BlackBerry has been using local parts in all its devices, so it is not worried about the latest ruling from the Indonesian government, said Steve Zipperstein, BlackBerry’s chief legal officer. According to the government’s new plan, all smartphone manufacturers are required to use at least 30% locally made components in all their devices.
BlackBerry already meets the mandate
Zipperstein claims that BlackBerry is already “ahead of the curve” as it has been using local components in its devices since 2008. The local Indonesian products used in BlackBerry devices are the smartphones batteries manufactured in a Batam factory and the headset ear buds manufactured in Cibubur, West Java.
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The Indonesian government wants to promote the country’s growing cell phone manufacturing sector, so lawmakers made it mandatory for all 4G smartphone manufacturers to use a minimum of 30% local components by 2017. The local components can be in the form of hardware, software or design.
On Tuesday, in the interview with The Jakarta Post, Zipperstein said BlackBerry has already exceeded all the requirements, and in the process, “jobs are being created and the point of the law itself is to provide economic opportunities [to Indonesians]. Therefore, we have been doing that and we will continue to do so in the future.”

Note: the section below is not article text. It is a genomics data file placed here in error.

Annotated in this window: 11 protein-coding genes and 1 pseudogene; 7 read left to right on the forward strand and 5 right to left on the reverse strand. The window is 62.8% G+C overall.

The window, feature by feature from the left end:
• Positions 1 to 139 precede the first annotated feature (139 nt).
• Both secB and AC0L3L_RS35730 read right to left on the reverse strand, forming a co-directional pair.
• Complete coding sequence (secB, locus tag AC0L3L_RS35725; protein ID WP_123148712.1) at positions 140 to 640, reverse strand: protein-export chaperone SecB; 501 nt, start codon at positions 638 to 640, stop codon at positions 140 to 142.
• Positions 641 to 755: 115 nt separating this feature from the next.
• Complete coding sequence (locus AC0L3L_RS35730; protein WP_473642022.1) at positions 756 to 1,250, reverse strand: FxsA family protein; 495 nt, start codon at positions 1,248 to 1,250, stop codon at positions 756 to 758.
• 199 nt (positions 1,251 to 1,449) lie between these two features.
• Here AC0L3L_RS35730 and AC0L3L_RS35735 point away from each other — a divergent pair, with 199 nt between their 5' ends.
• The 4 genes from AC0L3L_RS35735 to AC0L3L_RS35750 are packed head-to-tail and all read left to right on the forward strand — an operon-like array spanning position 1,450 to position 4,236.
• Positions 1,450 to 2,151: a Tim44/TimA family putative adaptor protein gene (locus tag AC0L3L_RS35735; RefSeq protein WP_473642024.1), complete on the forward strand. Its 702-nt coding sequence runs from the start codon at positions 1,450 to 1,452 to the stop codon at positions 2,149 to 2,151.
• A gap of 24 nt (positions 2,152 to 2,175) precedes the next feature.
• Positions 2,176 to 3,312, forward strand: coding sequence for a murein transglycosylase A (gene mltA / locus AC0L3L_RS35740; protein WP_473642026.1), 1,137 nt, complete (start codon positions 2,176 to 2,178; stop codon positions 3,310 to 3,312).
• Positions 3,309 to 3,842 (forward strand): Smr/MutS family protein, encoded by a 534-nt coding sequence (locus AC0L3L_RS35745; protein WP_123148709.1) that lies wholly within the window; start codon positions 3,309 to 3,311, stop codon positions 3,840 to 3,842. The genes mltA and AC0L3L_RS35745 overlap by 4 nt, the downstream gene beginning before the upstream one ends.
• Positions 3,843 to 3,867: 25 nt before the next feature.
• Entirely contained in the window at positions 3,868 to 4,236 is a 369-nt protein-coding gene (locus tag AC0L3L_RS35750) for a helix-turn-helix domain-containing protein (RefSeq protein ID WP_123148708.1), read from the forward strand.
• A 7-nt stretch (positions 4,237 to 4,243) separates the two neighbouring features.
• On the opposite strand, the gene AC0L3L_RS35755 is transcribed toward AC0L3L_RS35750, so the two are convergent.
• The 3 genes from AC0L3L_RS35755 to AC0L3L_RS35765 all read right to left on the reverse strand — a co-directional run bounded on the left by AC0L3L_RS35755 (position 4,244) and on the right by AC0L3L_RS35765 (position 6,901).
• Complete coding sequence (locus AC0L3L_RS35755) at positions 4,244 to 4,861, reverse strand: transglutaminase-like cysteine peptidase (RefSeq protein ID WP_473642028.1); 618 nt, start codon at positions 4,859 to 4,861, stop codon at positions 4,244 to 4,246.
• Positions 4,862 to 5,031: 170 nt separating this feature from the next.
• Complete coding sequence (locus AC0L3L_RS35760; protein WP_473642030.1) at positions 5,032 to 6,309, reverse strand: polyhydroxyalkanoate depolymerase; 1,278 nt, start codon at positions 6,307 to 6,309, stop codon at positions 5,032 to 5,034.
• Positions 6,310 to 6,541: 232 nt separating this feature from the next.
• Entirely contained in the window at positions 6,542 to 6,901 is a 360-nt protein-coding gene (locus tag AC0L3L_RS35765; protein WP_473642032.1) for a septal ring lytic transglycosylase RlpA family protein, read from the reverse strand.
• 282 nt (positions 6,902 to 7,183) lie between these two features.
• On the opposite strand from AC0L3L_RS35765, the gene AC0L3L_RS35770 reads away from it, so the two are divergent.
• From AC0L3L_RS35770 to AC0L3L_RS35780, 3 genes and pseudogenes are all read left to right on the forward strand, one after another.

Contributions beyond production
Zipperstein informed the media outlet that BlackBerry runs a Global Application Vetting Center in Denpasar, Bali. More than 100,000 applications found on BlackBerry’s World App Store have been tested, developed and processed at this center since 2011. Indonesians have developed 5,000 apps for BlackBerry 10. The global app vetting process was completed with support from 1,500 Indonesian developers.
Cyber-security is a major issue faced by Indonesia currently, said Zipperstein. And this is another area in which the Canadian firm is helping the government. BlackBerry recently acquired three multi-platform software security firms and is in the process of acquiring a fourth. These acquisitions will further boost the company’s ability to offer security, thus helping the government develop its cyber-defenses, said Zipperstein.
Kusum Lienandjaja, BlackBerry Indonesia’s government relations director, informed The Jakarta Post that they run an innovation center in Bandung where it has provided engineering scholarships to the Bandung Institute of Technology, thus extending its contributions to Indonesia beyond production.